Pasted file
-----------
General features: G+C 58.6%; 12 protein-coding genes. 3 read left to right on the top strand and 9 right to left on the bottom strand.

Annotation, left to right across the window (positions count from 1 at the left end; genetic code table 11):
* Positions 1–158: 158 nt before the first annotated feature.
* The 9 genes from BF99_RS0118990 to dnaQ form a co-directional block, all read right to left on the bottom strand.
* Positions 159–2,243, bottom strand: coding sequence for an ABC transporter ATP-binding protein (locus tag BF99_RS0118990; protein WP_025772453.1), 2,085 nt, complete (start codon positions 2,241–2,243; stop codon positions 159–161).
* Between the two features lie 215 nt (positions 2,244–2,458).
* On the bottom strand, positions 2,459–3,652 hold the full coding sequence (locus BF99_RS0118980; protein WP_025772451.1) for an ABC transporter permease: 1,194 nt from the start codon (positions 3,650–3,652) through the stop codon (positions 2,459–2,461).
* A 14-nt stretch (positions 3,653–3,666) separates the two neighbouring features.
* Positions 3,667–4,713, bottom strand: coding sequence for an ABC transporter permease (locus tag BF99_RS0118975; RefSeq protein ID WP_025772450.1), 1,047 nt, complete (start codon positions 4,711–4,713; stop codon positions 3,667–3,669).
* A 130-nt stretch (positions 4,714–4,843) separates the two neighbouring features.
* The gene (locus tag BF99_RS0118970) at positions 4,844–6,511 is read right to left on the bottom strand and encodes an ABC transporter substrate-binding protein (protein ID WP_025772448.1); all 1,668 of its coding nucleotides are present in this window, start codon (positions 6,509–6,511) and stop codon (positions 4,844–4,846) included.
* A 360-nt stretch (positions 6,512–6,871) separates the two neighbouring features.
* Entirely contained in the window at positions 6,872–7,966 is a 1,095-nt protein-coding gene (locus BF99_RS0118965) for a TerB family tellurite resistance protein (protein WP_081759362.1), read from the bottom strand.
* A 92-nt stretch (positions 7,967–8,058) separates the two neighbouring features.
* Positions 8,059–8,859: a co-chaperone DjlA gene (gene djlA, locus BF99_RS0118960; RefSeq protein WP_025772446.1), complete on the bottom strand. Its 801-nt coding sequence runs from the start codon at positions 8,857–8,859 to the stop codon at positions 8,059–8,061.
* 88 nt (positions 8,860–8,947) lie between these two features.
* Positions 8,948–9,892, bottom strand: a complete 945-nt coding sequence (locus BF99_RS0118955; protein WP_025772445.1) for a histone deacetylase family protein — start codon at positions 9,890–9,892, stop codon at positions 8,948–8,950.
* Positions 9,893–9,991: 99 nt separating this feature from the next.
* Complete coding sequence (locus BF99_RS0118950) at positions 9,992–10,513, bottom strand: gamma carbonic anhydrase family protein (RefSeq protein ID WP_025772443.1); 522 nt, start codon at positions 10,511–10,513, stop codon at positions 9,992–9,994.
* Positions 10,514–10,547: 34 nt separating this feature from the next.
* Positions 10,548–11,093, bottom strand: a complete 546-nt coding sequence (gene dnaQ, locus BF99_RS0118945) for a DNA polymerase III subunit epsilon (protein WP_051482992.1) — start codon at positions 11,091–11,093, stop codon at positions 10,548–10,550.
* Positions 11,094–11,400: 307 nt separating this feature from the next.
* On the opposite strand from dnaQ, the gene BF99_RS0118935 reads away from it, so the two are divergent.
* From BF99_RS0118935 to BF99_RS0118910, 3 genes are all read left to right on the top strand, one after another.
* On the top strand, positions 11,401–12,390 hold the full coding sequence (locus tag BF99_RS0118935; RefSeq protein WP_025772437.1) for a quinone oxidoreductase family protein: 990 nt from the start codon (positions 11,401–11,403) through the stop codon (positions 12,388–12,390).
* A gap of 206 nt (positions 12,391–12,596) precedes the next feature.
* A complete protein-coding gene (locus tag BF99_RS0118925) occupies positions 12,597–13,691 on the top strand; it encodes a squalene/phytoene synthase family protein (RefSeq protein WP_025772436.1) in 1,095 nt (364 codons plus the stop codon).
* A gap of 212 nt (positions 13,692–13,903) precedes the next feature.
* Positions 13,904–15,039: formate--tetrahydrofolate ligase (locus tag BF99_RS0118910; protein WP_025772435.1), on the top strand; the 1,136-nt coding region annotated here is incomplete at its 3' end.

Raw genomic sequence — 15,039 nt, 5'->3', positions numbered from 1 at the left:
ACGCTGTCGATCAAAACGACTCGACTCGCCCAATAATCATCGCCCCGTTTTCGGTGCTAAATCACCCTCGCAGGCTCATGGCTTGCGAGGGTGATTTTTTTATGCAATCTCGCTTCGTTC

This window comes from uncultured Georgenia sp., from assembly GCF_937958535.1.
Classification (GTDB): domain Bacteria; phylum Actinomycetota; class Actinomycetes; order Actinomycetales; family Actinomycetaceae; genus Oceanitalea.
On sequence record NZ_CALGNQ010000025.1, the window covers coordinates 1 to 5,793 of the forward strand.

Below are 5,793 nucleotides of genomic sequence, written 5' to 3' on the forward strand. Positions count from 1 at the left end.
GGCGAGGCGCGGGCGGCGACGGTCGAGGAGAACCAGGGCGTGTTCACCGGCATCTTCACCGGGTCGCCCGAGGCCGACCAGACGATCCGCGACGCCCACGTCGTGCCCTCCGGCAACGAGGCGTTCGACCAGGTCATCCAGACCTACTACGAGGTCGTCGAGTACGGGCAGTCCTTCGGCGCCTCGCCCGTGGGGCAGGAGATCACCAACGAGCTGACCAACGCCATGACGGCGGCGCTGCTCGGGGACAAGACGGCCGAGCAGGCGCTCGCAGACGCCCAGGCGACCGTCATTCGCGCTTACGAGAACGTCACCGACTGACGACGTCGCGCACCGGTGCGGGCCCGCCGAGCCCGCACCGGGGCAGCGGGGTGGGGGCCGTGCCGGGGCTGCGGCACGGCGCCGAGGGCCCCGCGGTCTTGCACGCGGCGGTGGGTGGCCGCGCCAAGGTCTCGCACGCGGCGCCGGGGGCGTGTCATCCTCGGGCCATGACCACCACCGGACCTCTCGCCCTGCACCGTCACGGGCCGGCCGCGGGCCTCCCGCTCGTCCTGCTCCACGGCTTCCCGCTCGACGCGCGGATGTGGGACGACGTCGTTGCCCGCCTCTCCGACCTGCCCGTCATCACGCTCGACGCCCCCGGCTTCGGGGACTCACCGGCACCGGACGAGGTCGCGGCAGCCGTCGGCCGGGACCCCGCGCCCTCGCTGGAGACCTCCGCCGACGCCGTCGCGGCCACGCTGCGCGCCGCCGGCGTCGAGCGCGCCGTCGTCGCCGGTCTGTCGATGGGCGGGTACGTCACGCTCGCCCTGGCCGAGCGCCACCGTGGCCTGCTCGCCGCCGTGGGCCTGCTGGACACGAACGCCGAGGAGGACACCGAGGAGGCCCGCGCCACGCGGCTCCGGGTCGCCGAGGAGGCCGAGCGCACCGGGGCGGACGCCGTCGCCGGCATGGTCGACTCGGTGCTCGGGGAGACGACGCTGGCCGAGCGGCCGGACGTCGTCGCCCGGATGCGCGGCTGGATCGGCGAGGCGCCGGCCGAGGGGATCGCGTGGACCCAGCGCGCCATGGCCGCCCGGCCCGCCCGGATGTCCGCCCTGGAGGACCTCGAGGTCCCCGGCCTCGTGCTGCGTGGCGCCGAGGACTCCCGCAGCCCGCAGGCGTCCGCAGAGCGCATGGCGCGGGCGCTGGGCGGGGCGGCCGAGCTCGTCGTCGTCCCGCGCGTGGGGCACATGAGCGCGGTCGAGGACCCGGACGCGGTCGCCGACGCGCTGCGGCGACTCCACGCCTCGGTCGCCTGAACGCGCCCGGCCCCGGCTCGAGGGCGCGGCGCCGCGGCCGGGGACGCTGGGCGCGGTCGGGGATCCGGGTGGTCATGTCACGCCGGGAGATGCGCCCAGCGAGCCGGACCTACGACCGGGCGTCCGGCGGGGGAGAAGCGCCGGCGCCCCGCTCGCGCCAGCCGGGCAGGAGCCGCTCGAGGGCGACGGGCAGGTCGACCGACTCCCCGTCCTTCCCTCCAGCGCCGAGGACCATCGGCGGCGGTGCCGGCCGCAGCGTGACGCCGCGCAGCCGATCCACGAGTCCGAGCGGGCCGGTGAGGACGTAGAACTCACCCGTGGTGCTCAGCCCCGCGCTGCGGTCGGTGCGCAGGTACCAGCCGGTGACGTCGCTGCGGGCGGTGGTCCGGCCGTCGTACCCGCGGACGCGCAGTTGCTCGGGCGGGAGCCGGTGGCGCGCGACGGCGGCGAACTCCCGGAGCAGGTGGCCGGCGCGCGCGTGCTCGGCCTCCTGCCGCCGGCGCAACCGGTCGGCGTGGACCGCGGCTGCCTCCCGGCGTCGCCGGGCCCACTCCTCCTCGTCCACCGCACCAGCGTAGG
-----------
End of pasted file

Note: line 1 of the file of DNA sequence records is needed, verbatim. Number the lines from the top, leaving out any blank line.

General features: G+C 58.6%; 12 protein-coding genes. 3 read left to right on the top strand and 9 right to left on the bottom strand.